Most caves run by the NPS have an elevator, but Timpanogos Cave requires a one-and-a-half mile hike that climbs 1,092 feet, which might not sound too bad until you consider it starts above 5,600 feet in elevation.  The paved trail has many scenic overlooks at which you can stop to catch your breath.  Canyon Nature Trail is a flatter option near the visitor center if you are not hiking up to the caves.

Instagram-worthy Photo

Timpanogos Cave has the best collection of gravity-defying helictite crystals we have ever seen. 

Peak Season

Summer, closed October to May

Hours

https://www.nps.gov/tica/planyourvisit/hours.htm

Fees

There is an entry fee ($6) for Alpine Scenic Drive through American Fork Canyon, which is covered by the America The Beautiful Pass.  Tickets ($8 per person) for cave tours often sell out on weekends, so reservations are recommended (they can be made 30 days in advance).

Road Conditions

Alpine Scenic Drive is paved, but parking is limited at the NPS visitor center.

Camping

There are numerous campgrounds (both developed and primitive) along the 20-mile Alpine Scenic Drive through Uinta National Forest.  They can fill up due to its proximity to Salt Lake City, Utah, but backpacking is free and does not require a permit.

Explore More – How do helictites form in twisted shapes that defy gravity?

Guadalupe Mountains National Park

Overview

Since there are no campgrounds at Carlsbad Caverns National Park in New Mexico, many people stay at Guadalupe Mountains National Park just across the state border.  The park contains the highest point in Texas at 8,749 feet, so snow is not unheard of here.  One night when we stayed there in December, we awoke to an inch of snow.  It always looks like it just snowed at the Salt Basin Dunes.

Highlights

McKittrick Canyon, Pinery Station, Guadalupe Peak, Salt Basin Dunes, Dog Canyon

Must-Do Activity

The Chihuahuan Desert is home to many unique plant species,so start with the Pinery Trail behind the visitor center and learn to spot the differences between lechuguilla, sotol, yucca, and the many species of cacti. 

Best Trail

Guadalupe Peak is the highest point in Texas at 8,749 feet and the steep trail to its summit from Pine Springs Campground crosses through several ecosystems providing wonderful views of El Capitan and the surrounding landscape.

Instagram-worthy Photo

Autumn is a great time to visit to catch the vibrant red leaves of bigtooth maple trees.  Find them by hiking from Pine Springs Campground on Devil’s Hall Trail or further north through McKittrick Canyon to secluded Pratt Cabin, built in the 1920s. 

Peak Season

Summer, though wildfires can shut down large portions of the park.

Hours

https://www.nps.gov/gumo/planyourvisit/hours.htm

Fees

$5 per person or America The Beautiful pass

Road Conditions

Roads are paved, including the 60 mile drive to Dog Canyon at the north end of the park, except the last 7.5 miles to Salt Basin Dunes (good dirt road) and Williams Ranch (4×4 road).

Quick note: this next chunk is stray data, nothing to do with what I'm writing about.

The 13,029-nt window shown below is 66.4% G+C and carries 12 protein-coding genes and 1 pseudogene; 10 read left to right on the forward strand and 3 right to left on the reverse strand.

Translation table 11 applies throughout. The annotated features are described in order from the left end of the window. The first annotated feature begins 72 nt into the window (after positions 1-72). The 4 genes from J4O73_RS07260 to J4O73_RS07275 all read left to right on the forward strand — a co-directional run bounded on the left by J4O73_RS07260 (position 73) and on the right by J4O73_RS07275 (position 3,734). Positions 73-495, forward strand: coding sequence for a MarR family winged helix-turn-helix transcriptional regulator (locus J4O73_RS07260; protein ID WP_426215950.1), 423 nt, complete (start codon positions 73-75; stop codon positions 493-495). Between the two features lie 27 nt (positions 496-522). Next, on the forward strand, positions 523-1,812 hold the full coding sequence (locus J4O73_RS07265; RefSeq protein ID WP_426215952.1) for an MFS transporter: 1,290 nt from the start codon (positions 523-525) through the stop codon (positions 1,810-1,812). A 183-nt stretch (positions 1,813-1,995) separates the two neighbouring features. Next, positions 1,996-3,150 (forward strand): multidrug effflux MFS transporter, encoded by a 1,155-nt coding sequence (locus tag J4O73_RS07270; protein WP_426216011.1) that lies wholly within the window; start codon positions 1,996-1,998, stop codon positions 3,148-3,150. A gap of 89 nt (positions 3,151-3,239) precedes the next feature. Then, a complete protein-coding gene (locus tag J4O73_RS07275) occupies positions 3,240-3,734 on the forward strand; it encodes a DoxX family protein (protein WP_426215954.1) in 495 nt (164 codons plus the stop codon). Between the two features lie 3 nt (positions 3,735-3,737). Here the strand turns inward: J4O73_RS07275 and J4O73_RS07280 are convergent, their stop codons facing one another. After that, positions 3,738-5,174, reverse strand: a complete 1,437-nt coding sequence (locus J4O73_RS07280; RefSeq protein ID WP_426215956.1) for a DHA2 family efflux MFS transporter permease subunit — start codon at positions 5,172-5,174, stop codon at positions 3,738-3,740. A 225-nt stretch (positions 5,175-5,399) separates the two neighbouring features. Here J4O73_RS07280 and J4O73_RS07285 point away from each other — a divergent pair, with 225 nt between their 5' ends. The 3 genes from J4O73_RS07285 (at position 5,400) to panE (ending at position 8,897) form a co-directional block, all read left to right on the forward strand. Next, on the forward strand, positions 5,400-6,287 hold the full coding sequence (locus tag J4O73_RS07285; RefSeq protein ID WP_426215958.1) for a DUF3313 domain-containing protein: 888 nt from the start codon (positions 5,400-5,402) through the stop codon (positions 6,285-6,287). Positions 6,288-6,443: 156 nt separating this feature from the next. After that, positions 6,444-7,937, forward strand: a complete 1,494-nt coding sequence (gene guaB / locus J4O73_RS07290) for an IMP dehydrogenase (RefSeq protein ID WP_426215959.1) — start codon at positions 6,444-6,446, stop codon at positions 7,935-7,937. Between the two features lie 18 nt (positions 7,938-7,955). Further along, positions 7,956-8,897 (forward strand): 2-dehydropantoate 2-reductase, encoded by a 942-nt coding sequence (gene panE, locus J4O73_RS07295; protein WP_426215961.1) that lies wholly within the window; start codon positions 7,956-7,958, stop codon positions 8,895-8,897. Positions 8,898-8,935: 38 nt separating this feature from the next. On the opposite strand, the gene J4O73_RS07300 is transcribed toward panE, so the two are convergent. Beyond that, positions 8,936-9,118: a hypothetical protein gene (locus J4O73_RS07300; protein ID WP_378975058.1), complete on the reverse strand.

Camping

Pine Springs Campground and remote Dog Canyon Campground both have running water, but no RV hookups. Free backcountry permits provide camping opportunities at designated sites, though trails tend to be very steep and strenuous.


This design we created to celebrate Guadalupe Mountains National Park is available on a variety of products at Cafe Press and Amazon.

Explore More – Why are the peaks of the Guadalupe Mountains full of marine fossils?

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White Sands National Monument

Overview

You might know gypsum as the white powder inside drywall panels.  Gypsum readily dissolves in water, but here it forms sand dunes because no river drains the Tularosa Basin.  The white color of the dunes does make for extra intense albedo, so be sure to bring sunglasses and carry plenty of water.  Most of the wildlife here is nocturnal, but during the day you may spot a lizard species evolved to camouflage in the sand. 

Highlights

Scenic views, sledding, Interdune Boardwalk, wildlife

Must-Do Activity

Dunes composed of gypsum make a great destination for snow sledding year round, especially after a rainfall.  It is fun to see children wearing T-shirts and shorts sliding down the sparkling white slopes.

Best Trail

Follow markers on the five-mile round trip Alkali Flat Trail that goes up and down dunes with views of the San Andres Mountains.

Instagram-worthy Photo

The white dunes take on the colors of the sunset if you decide to backpack or take the ranger-guided Sunset Stroll.

Peak Season

Spring and fall, since it can be very hot in the summer.

Hours

https://www.nps.gov/whsa/planyourvisit/hours.htm

Fees

$5 per person or America The Beautiful pass

Road Conditions

Mostly paved and the packed dirt road is drivable by all vehicles.

Camping

Only backcountry camping is allowed in 10 designated sites for $3 per person, but that is dependent upon whether the military is conducting missile tests overnight so call ahead or check the schedule online.  Oliver Lee Memorial State Park offers a full service campground south of Alamogordo.

Explore More – What happens to the deep root system of a soaptree yucca when the dune it is growing on blows away?